A recurring topic of discussion for planetary imaging is how long the videos can go on planets without losing contrast because of their rotation. Jupiter, that offers so much details but that spins so fast is of course the first concerned! So how long is “too long” on Jupiter?
For this test I’m using different videos with a length of 3 to 4 min that I got over the past weeks to derotate with WinJupos, a software that is able to correct the rotation of the planet and to increase noticeably the time of video grabbing.
How much time is necessary to detect the rotation?
If you process an entire video of 2-3 min you may not be able to detect the rotation in itself: the details can still look good. I have made a simple test here, by separating a 3 min movie obtained with the Astronomik R filter on October 30th, 2013 into three 1 min parts (without any frame selection) and I have done an animation to see if the details move…
The rotation of the planet is well visible in each 1 min part.
The size of the planet is 40,7 arcsecond, still far from the maximum of 49″ (47″ for the current 2013-2014 apparition), and the diameter of the telescope used is 250 mm, quite smaller than the biggest diameters now frequently found among the amateurs (350/400 mm). So even with a moderate resolution one can see that only one minute is enough to detect the rotation of the planet.
But is there a real difference when stacking 2 minutes instead of one?
At left are two stacks of 1 min and 2 min. Apart of the rotation that is also visible, it is clear that the 2 min image shows a lower contrast despite having a better signal-to-noise ratio.
Of course this is not a big difference but why should we of ourselves introduce a deterioration of the image while we must otherwise face seeing conditions, optical problems… ?
However, modern softwares are really powerful…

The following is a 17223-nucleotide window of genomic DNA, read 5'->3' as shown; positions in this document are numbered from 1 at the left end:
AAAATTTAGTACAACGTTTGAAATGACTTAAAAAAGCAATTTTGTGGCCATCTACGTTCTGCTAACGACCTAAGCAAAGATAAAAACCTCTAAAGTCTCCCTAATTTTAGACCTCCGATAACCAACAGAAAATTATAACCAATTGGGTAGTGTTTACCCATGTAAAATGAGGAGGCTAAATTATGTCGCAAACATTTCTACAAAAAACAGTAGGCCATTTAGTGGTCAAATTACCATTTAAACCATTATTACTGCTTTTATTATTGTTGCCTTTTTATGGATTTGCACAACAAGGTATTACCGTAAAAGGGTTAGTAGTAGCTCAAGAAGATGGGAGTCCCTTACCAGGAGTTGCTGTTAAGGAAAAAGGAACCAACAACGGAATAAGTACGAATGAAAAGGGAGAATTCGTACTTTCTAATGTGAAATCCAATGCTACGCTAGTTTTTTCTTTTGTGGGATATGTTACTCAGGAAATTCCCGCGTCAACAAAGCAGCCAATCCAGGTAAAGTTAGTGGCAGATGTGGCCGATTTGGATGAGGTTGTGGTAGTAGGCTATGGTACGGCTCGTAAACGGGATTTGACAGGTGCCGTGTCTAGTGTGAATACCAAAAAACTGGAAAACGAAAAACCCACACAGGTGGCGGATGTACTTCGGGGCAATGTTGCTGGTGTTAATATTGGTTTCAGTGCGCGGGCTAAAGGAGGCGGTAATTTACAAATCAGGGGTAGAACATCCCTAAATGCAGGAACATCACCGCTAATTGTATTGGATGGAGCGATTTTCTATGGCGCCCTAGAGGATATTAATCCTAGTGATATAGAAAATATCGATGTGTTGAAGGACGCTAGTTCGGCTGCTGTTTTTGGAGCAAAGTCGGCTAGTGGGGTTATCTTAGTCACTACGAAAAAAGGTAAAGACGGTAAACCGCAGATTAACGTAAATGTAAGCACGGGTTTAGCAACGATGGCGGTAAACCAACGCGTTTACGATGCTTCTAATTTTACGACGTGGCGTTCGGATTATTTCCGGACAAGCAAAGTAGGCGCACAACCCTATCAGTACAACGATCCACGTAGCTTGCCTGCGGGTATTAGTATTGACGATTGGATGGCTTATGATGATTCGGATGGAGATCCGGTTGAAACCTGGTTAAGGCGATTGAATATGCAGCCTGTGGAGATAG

WinJupos derotation vs. AS!2 multipoints
Of course, today we have WinJupos to overtake this problem. Derotating the whole 3 min movie, or derotating the final images of the three 1 min sequences would allow you to get an excellent final image.
However, while making a comparison with Autostakkert!2 instead of Registax 5 (a software of the preceding generation that processes the entire raw frame in a whole) I had a surprise…
The third comparison is a 3 min stack of a derotated WinJupos image (finally processed with AS!2 but again without any frame selection), and the original SER file not derotated but still processed with AS!2.
The images are really close! It is possible to see a subtile deterioration of contrast, but not as much as the 2 min image got from Registax 5 above.
Finally, a fourth comparison is made with a RG610 movie got on October 13th 2013, whose length is 4 min instead of 3.
This time a deterioration of contrast is easier to see on the edges (take a look at the GRS region for example). The difference is still not huge but the resolution is even lower and that difference would certainly be more important at higher resolution.
I would conclude two things…
1) If there is slight loss of contrast in 3 min, it looks clear that AS!2 is able to process a 2 min file with no need of performing any previous derotation.
2) The WinJupos derotation is still able to get better results, but is really interesting only with files of at least of 3 to 4 min.
Results to be confirmed by further experimentation as usual, of course!
Thanks Salvatore ! It’s possible that under very poor seeing changing the parameters may not result in very strong differences. But otherwise it does make a difference. At the Juno Workshop, Emil showed some tests from his own data between single and multiple alignement, edge and gradient noise etc. and the differences were very easy to see.
Good luck for your next data!
Very interesting indeed Christophe, thanks for sharing. Your datasets are very suitable for these experiments.
Generally speaking about my operating conditions, the seeing does not allow to put in evidence the finest details along the edge and particularly at the higher latitudes, thus the multi point stack seems to be not really effective on my datasets, expecially in absence of prominent ovals or other high contrast details. Actually my latest images were stacked using a single alignment point (I’ve got a very slow hardware, I admit :-) ) and the quality of northern and southern details turned out as blurred as in the case of a random number of alignment points. In the end, because I had captured a sequence of many 35 sec files with no pause, I tried to stack (again in AS) two, previously independently stacked, images taken within the 70 seconds range from two distinct captures. I didn’t notice any shocking difference at my resolution level. I earned a flatter noise as expected.
So your article is very instructive and most appreciated.
Thank you Eugene, it was interesting to test this :)
Excellent research, Christophe! I’ve been asking this question and you have clearly found the answer. Thank you!